Turner, Edward (DNB00)
TURNER, EDWARD (1798–1837), chemist, was born in Jamaica in 1798, and was brought at an early age to Edinburgh, where he received his education. After graduating M.D. at Edinburgh in 1819, he studied for two years at Göttingen under Stromeyer, paying chief attention to chemistry and mineralogy. In 1824 he returned to Edinburgh, where he instituted a course of lectures on chemistry; and in 1828, on the opening of University College, London, he was appointed to the new chair of chemistry, which he continued to occupy until his death. He was elected a fellow of the Royal Society of London about 1831, and was also a fellow of the Royal Society of Edinburgh.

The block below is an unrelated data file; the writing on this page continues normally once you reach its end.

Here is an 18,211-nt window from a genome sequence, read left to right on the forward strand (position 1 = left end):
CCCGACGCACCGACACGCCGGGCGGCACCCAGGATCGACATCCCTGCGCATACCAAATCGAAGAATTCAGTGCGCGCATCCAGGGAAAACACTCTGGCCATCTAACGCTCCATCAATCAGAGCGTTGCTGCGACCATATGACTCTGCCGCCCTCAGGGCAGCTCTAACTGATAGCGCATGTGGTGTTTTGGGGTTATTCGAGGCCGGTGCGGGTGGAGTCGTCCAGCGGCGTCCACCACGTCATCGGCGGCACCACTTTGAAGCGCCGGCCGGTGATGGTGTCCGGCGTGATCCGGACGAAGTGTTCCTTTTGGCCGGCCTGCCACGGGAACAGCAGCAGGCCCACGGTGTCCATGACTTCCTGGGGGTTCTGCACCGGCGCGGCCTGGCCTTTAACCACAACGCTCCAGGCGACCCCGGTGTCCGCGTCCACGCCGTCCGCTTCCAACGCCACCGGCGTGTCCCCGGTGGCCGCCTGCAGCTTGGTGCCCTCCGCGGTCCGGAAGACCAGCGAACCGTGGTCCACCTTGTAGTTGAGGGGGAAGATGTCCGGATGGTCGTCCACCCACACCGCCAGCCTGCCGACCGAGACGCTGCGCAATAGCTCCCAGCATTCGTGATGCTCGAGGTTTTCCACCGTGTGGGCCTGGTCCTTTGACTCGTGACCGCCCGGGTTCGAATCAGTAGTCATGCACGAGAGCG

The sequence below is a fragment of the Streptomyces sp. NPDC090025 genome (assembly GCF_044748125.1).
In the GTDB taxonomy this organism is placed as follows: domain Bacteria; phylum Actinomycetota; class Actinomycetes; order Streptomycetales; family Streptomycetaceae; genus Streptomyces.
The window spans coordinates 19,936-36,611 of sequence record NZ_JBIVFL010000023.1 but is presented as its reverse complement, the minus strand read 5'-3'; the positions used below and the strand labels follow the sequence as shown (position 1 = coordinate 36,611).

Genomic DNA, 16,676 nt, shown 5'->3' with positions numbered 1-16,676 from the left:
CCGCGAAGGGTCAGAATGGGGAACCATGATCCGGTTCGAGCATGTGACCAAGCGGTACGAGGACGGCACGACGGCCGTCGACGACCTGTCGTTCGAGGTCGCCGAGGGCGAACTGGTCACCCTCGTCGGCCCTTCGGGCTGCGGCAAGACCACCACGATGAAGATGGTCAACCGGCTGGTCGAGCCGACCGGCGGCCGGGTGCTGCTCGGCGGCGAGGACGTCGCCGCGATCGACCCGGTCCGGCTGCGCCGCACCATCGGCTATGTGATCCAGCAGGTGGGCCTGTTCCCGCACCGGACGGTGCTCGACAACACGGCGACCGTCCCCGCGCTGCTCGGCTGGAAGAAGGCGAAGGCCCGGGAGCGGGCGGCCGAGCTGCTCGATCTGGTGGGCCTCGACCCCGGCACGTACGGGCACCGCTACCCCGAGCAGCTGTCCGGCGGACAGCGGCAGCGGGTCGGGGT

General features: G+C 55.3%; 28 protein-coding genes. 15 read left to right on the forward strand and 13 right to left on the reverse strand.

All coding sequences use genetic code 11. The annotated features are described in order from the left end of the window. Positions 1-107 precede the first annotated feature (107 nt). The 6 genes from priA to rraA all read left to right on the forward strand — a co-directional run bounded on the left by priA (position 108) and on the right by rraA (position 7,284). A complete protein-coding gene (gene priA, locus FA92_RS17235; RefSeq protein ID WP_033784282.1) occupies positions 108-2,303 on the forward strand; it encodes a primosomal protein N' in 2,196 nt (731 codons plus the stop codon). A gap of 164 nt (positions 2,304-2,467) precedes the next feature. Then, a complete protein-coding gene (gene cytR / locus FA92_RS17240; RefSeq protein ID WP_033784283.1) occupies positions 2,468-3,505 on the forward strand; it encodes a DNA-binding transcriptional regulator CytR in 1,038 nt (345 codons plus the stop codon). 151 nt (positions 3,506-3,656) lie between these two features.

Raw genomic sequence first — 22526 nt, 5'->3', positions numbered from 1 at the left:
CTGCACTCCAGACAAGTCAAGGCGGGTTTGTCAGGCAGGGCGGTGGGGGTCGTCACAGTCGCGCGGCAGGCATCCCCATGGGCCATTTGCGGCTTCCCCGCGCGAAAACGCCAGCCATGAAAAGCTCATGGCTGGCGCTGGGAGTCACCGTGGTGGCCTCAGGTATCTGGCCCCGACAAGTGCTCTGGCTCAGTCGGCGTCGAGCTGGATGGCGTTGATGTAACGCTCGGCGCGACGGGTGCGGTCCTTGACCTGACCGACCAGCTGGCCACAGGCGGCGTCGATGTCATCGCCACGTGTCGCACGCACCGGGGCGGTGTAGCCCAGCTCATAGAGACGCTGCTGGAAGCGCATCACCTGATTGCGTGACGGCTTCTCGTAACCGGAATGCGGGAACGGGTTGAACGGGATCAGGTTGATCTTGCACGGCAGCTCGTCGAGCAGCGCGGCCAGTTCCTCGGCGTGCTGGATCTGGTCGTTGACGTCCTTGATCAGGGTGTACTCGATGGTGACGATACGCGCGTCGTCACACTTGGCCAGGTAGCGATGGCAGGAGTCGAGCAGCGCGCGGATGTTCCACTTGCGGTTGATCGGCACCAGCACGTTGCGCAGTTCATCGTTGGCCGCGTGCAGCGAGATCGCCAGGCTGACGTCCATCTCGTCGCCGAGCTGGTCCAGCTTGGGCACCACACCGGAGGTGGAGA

Turner was the author of a short but clearly expressed ‘Introduction to the Study of the Laws of Chemical Combination and the Atomic Theory’ (1825), the matter of which was afterwards included in his ‘Elements of Chemistry’ (1827), a work which ran through eight editions. As an investigator he was very active, and published some forty papers and memoirs, a list of which is given in the Royal Society's ‘Catalogue of Scientific Papers.’ Most of these deal with the analysis of minerals and salts, and Turner succeeded in throwing much light on the constitution of many of these compounds, especially the ores and oxides of manganese. His most important scientific work, however, was that on the atomic weights of the elements. Stimulated by the hypothesis put forward by William Prout [q. v.], and by the experimental work by which Thomas Thomson (1773–1852) [q. v.] in 1825 sought to confirm it, Turner examined the question for himself. In two papers published in the ‘Philosophical Transactions’ (1829 p. 291, and 1833 p. 523) he pointed out many sources of error in Thomson's work, and attained results which agreed with those of Berzelius, his conclusion being that ‘Dr. Prout's hypothesis, as advocated by Dr. Thomson—that all atomic weights are simple multiples of that of hydrogen—can no longer be maintained.’ He died on 13 Feb. 1837 at his residence at Hampstead, and was buried on 18 Feb. at Kensal Green cemetery. A marble bust of him was placed in the library of University College by his pupils.[Gent. Mag. 1837, i. 434; Engl. Cyclop. Biogr. 1858, vi. 202; Funeral Sermon by the Rev. T. Dale; information from Prof. W. Ramsay.]